Waiting Period To Get a Divorce
How Long Does it Take to Get a Divorce?
Ending your marriage usually comes after a lot of agonizing and realizing that it is time to move on. The laws in your state will determine how long it takes to finalize a divorce. The basic requirements for each state include:
- Meeting the minimum residency requirements for divorce for your state
- Is there a waiting time required before you can file for divorce?
- Do you have to live apart from your spouse for a specific amount of time prior to getting divorced?
What does the waiting period mean?
Also called a ‘cooling off period’, a mandatory waiting period is the required amount of time that has to elapse before you can file for a divorce. Again, this varies from state to state. Hiring an experienced divorce attorney to answer your questions and best navigate you through the process is important. Your lawyer will be your best advocate and work to obtain the best and fairest settlement.
The waiting period starts once the divorce papers are filed or as soon as your spouse is service the divorce documents.
Is a separation requirement different from a waiting period?
This is the amount of time you have to be separated before you can even file for divorce. This time frame is different from state to state. The purpose of the separation and the waiting or cooling off period is to give couples a chance to possibly work out the issues with their marriage before following through with a divorce.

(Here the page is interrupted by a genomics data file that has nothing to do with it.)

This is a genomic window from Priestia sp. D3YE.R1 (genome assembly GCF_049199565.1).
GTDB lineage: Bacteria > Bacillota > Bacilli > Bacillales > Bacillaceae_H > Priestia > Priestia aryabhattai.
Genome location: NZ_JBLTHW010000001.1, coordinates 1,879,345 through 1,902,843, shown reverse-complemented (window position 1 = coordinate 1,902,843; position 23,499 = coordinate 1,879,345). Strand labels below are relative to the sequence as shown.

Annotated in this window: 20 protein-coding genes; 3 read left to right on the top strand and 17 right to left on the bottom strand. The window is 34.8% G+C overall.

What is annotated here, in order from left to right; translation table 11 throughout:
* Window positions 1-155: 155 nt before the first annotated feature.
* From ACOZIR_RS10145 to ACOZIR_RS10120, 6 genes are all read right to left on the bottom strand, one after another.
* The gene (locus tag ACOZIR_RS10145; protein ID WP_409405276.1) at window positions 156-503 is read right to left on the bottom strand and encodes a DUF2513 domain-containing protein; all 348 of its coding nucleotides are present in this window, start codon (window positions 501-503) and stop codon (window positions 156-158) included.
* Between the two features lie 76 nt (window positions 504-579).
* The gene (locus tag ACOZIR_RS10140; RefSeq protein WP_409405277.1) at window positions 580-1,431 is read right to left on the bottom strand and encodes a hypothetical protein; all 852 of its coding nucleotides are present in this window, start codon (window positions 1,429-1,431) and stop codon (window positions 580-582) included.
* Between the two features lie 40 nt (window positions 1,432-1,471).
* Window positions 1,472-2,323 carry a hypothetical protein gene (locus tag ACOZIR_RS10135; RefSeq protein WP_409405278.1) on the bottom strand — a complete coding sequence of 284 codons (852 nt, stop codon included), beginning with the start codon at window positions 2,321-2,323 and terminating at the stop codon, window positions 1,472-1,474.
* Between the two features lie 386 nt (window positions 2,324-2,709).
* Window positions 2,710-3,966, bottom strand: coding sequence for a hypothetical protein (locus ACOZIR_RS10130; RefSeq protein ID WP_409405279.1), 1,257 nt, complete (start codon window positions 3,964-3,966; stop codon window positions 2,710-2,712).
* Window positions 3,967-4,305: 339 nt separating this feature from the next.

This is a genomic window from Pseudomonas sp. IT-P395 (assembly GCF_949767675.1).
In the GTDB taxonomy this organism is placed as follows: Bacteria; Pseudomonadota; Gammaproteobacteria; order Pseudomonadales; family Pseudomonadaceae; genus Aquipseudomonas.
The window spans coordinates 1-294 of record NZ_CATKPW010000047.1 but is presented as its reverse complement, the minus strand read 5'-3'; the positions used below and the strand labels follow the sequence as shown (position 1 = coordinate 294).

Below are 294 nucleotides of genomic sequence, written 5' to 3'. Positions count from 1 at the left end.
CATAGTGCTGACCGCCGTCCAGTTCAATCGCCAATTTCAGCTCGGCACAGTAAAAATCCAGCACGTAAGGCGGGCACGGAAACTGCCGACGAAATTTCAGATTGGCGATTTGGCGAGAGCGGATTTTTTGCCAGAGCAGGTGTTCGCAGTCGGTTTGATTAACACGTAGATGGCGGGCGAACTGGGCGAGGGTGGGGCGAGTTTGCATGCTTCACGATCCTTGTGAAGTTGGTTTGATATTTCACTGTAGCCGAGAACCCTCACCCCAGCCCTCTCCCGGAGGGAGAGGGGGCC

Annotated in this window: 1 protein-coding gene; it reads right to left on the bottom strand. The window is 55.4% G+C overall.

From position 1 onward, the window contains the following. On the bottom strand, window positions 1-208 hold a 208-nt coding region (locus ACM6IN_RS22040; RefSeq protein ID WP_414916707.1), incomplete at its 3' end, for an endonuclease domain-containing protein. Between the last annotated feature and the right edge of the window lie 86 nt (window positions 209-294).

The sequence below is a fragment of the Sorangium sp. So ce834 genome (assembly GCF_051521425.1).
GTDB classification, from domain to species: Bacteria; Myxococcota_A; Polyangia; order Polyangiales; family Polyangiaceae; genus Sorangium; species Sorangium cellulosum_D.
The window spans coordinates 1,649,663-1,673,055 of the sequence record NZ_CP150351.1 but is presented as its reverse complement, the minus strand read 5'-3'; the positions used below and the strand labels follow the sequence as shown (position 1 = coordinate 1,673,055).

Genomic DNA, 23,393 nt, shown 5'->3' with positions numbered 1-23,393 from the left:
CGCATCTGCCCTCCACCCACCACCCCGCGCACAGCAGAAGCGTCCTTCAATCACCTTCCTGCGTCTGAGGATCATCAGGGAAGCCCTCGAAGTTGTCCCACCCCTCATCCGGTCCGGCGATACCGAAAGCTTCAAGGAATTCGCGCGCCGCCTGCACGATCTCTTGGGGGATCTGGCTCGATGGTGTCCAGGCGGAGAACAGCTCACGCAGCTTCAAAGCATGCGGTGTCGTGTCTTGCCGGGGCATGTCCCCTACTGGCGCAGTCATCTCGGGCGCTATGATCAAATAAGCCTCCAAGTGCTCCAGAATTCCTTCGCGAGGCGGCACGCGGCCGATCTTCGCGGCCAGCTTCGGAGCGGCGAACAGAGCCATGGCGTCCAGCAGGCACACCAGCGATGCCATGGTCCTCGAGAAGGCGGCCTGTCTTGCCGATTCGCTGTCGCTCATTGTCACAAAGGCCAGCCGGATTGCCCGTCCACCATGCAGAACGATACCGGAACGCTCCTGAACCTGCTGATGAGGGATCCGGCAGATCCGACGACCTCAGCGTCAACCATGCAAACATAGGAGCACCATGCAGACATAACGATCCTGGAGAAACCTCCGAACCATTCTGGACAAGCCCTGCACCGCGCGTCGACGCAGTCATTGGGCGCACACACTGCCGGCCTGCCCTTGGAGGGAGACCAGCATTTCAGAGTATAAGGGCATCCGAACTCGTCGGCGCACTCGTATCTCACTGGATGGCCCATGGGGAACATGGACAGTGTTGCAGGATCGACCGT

Is it okay to live together while in the middle of the divorce proceedings?
In most states, the answer is yes. In the states where there is a separation requirement, the date used to begin the separation is usually the date when one of you made the decision that the marriage was not going to work and you stopped living as a married couple, but stayed living in the same home. There are some states, however, that require you to live apart before you can even file for divorce. You cannot have sex with your spouse during that period. In addition, if you have minor children, the length of time required for separation may b extended — to up to a year. The reasoning behind this requirement is the court believes it is more beneficial for children to grow up in a two-parent home and lengthening the separation requirement gives the parents a chance to more thoroughly evaluate the decision to separate.
How to survive living together during a divorce
- Keep the lines of communication open with your children. Use age-appropriate language to explain your situation
- Make a schedule to plan time for only one spouse to be home at a time. This will lessen the opportunity to argue — especially in front of your children.
- Work out your finances together
- Communicate with each other respectfully. Use texts or emails when necessary. Try not to read ‘a tone’ into written communication. Keep communication brief and to the point.
Consult with an experienced divorce lawyer offers to answer your questions and understand the requirements for divorce in your state.